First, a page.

I filed my taxes in 2020, but I filed them incorrectly since it was my first tax return and I did not understand a lot of it. I indicated that I could be claimed as a dependent and did not pay for more than half of my expenses, which isn't true. Because of this, I did not receive the recovery rebate credit in 2020. I was going to amend the return today, but it turns out my parents may have claimed me as a dependent, despite me not living with or being financially supported by them that year.
Is there any way I can verify whether or not I was claimed as a dependent before I amend my taxes and lose $60, and what happens if they did claim me?
Ask your parents if they claimed you. If they did, your amended return would be held by the IRS and you and your parents would be given the opportunity to state your cases. You would be filing by mail which takes 6 months or more to process. Then it would take time for the IRS to make their decision. If you truly should not have been claimed by your parents it would be simpler to have them reimburse you for any tax benefit you lost.
@mgzimmer - can you provide a little more information?
were you in school in 2020? how much of the year?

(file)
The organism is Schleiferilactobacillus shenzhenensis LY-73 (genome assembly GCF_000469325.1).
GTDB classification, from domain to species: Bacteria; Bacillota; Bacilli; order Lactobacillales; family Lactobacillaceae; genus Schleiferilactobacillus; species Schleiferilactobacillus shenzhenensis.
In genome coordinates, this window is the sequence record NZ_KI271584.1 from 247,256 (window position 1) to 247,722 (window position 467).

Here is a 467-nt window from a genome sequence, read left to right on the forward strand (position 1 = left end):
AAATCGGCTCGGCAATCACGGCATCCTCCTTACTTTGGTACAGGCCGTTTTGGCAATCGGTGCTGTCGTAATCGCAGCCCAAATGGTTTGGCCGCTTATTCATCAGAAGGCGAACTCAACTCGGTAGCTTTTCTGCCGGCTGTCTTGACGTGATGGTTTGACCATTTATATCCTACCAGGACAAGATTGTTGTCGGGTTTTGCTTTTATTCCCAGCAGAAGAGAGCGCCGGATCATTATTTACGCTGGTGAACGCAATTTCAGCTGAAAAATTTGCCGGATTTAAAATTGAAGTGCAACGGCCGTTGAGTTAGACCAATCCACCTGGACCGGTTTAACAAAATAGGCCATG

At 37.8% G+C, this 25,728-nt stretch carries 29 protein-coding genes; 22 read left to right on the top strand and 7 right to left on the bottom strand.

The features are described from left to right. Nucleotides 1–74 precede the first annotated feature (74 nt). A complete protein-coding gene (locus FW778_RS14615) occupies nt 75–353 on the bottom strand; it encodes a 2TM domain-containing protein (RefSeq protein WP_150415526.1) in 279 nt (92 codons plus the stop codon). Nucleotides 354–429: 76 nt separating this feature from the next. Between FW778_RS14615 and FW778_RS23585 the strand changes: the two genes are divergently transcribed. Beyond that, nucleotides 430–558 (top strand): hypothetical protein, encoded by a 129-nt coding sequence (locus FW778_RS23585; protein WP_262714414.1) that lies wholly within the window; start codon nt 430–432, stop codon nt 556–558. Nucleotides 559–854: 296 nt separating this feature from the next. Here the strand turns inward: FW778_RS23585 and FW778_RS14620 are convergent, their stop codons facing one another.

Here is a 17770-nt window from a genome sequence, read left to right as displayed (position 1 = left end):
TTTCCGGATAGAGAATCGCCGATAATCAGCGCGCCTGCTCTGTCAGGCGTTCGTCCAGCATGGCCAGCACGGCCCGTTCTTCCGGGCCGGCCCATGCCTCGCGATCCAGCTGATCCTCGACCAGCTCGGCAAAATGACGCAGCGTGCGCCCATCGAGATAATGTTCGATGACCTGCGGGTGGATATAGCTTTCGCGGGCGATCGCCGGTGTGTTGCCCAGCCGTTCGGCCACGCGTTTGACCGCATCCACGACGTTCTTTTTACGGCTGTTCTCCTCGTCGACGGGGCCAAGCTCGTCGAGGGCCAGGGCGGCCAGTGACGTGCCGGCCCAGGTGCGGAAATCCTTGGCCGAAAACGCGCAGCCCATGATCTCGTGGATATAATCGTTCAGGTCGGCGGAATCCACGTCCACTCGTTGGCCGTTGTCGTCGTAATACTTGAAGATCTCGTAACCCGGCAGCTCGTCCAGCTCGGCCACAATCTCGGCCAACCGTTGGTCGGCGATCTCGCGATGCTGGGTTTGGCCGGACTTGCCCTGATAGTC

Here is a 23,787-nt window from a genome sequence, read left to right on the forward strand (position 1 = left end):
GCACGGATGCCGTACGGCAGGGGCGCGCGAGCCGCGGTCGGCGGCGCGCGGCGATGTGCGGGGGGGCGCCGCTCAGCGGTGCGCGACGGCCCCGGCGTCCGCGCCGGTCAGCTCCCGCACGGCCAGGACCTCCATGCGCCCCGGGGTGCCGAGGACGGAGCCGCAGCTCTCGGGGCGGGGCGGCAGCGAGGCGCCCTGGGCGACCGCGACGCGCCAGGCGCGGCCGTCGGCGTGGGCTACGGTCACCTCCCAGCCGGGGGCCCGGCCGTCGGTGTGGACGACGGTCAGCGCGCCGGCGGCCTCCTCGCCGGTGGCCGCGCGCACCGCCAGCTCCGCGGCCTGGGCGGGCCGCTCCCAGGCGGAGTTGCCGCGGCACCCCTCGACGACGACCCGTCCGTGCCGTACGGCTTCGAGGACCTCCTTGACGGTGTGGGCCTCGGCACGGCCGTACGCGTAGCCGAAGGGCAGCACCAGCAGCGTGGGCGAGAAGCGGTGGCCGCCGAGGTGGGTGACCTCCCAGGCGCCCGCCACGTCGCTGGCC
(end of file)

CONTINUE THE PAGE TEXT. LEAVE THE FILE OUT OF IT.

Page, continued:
how old were you on Dec 31, 2020?
were you living with your parents in 2020?
how much did you earn in 2020? (over or under $4200 is all that is important),
the answer to those questions will help understand whether they COULD claim you, which is the question you were asked on YOUR tax return (whether your parents actually claimed you or not is immaterial to solving your issue). See @Bsch4477's post - he is spot on.
there is no way to be sure just having your parents give you the money squares things. if they claimed you as a dependent they may have taken other deductions or credits to which they were not entitled.
Thanks for the responses from all of you.
I was in school from January to June; I turned 18 before December 2020; I did not live with my parents but my legal residence was listed as their address since I was living with different friends throughout the year; my taxable income on the tax return was like $8,000.
Living with one of my friends' family was what made me confused about if I could be claimed, since they paid for a lot of my expenses for half of the year.
Unfortunately, they wouldn't have the money to reimburse me if they did claim me, so if that's the case then I just have to consider it lost. An extra $1800 would be nice though.
well, I think you could have been claimed by your parents which means your tax return was completed correctly.
there are a number of test that must be passed for you to be claimed as a dependent. ALL must be passed:
1)Age Test: Under 19 years old (or under 24 and a full-time student) or disabled You pass this one
2)Relationship Test: A bio, step or foster child, or bio, step or half sibling, including their descendants of the taxpayer (meaning your parents) you pass this one